I still don’t believe she’s no longer here. To lose God’s gift — your child . . . I would give my own life so that she would stay alive. But she’s no more, and I still have to live. I’m grieving and depressed all the time. Even my son Sasha says the house is empty without her. We have two things to mourn: one that she is no longer with us, and the other that her life broke off at sixteen. That she would never become a designer, that she wouldn’t be in the Army, that she wouldn’t get married and have children. She used to say to my mother — her grandma — that she wanted to graduate from university and then fall in love with a rich man and marry him. That’s how she was — she wanted it all! Her favorite book was called Everything and Fast. She was really developed all-round, she wanted to do everything: ride horses, swim with dolphins, continue her art studies, begin music studies. She joined another girl from her class in taekwondo classes, and she was good at it. She wanted to compete internationally. She had many dreams and desires, and she was really becoming an adult lately. She loved animals; she had a cat and a dog, and on her last birthday, she asked me for a snake. Lately she had some parrots, and, I don’t know how, after the funeral, one of them escaped. I see a doctor, she prescribes me pills that help me hang in there, but I still cry every day. But I meet people who sincerely believe that her soul is alive and remind me of this — the spiritual element — and I remember it, too, and I light the candle, so that she would know she is always remembered. Recently a friend brought an electric candle, and it is always on. I know I have to go on. Thank God, I have another child, and I have to take care of him. I try to do everything for him. We live on donations right now, and I ordered furniture for his room, I take him to the mall, I give him money to buy things. I attend every public event — rallies, exhibitions, concerts — related to the Dolphinarium. A group of parents, including myself, will be filing a suit against the Palestinian Authority for the murder of our children. This is not about the money. I just feel the need to stand up for Anya. I have to do everything for her that’s humanly possible. Our lawyer wants to ask for damages amounting to what our children could have become. Anya was going to be a designer, Irina Nepomnyaschaya a musician, Mariana Medvedenko a computer graphics designer . . . How much they could do if their lives had not been cut so tragically, before their time! I wanted to continue working as a doctor and even worked at Ikhilov for some time, but after this, I can’t think about work. The Asaf ha-Rofe Hospital agreed to hire me on the trial basis. But my memory has declined, I tire quickly, become absent-minded . . . I am afraid to work as a doctor. A doctor must be dynamic. I used to be a surgeon, I worked at Emergency, treating patients after traumas and accidents. My work will remind me that Anya never made it to Emergency. It’s hard to explain this state of mind. I don’t want to believe it, but I do know that she’s no more. I still see it all in my mind: the Dolphi, the explosion, them falling down, and her face, the way I saw it in Abu Kabir. When Sasha is out, I try to go out, too, and invent for myself things to do. I leave the house in order not to be by myself. After her death I went to Eilat with other victims — she had wanted to go there. Now I visited it in her stead, and brought her the dolphins she loved so much.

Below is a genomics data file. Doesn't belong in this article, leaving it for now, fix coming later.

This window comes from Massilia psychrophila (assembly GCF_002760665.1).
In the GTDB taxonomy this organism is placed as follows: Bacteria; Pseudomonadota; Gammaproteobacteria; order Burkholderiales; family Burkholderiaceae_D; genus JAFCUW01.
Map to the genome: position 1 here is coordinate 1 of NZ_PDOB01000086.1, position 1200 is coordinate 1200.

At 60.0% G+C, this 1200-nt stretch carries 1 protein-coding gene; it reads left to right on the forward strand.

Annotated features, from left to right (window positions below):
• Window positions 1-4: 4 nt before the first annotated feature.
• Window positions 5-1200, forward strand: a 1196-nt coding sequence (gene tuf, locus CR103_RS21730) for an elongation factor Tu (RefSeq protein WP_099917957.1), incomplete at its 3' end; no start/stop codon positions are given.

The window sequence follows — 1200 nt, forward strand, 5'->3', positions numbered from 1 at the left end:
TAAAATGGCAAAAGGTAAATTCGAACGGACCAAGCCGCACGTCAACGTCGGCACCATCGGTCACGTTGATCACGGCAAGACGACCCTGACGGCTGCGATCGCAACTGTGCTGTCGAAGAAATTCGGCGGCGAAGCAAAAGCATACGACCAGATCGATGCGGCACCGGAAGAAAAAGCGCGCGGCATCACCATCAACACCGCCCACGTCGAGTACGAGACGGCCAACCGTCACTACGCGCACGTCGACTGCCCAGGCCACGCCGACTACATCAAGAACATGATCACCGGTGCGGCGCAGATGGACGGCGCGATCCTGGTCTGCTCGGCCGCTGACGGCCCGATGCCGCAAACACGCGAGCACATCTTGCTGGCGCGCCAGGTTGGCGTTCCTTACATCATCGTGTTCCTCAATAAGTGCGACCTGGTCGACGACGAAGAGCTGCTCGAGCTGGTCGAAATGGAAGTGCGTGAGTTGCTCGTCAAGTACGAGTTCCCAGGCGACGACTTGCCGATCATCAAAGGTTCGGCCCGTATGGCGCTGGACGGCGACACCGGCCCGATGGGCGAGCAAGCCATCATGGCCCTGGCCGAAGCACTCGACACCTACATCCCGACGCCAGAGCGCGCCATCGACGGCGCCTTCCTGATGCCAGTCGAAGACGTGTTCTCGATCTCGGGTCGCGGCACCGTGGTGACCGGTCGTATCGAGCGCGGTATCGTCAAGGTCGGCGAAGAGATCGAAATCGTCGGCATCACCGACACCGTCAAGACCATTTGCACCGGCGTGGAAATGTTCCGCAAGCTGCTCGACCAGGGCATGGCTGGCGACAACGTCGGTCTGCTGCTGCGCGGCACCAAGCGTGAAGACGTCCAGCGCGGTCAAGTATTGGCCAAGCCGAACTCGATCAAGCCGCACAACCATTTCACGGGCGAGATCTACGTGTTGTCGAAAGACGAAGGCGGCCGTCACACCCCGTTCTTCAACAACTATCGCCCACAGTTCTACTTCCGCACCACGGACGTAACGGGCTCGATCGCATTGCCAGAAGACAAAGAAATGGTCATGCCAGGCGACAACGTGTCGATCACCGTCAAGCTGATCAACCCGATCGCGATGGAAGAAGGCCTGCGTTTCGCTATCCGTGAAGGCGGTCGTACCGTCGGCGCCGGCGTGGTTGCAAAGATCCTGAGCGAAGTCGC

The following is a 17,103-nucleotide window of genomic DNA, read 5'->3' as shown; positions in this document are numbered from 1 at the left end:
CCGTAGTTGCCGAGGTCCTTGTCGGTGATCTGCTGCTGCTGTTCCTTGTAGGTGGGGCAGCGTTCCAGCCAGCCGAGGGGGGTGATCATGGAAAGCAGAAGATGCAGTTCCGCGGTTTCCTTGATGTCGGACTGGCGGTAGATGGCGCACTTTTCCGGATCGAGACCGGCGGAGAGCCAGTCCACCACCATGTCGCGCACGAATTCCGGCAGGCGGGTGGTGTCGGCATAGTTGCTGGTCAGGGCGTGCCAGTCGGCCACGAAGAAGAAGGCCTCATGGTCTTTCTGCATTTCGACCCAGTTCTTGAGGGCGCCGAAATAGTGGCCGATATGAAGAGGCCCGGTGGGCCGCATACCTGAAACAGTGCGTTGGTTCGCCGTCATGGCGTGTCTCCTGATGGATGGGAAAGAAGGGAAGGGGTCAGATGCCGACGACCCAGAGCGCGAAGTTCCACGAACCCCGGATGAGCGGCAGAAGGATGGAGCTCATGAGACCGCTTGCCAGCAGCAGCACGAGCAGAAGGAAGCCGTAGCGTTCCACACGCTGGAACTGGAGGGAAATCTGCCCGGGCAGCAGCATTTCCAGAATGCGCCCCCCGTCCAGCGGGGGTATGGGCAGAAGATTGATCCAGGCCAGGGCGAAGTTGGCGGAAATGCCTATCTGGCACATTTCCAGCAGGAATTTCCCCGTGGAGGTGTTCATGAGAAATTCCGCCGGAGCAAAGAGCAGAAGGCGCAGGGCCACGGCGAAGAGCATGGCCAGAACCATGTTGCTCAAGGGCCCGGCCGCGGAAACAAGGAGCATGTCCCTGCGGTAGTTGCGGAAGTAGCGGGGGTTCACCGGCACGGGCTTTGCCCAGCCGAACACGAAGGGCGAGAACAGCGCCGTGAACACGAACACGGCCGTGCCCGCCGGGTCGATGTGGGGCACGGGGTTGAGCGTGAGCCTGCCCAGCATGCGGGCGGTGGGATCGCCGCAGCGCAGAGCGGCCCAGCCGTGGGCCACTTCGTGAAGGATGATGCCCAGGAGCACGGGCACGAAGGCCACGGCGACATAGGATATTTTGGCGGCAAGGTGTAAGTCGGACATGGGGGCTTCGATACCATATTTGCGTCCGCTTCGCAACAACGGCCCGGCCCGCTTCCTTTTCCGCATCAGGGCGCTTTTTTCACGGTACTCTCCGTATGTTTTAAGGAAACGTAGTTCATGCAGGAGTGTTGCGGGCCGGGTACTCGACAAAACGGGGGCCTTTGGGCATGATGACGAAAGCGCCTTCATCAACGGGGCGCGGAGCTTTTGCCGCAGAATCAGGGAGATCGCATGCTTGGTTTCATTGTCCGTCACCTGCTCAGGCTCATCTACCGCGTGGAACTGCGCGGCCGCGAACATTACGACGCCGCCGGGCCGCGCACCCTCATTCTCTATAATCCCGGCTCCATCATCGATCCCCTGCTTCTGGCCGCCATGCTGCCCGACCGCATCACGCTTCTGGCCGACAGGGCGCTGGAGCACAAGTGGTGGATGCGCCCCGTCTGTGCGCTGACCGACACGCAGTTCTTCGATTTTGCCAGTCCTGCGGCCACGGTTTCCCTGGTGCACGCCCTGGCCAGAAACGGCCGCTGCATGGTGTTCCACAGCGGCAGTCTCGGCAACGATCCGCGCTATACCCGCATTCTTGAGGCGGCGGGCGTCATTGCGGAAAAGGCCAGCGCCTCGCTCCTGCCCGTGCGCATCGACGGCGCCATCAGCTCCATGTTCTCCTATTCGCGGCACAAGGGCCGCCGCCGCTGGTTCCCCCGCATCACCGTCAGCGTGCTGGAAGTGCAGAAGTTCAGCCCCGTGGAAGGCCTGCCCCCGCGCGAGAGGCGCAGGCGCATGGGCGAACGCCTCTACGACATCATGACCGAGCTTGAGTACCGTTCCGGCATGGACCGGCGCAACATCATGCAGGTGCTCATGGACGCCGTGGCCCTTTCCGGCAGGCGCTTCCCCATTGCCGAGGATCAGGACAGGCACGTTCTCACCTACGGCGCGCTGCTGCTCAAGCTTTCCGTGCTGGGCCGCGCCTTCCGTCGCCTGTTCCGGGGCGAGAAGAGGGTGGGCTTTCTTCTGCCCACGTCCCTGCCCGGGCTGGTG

Maksim Malchenko: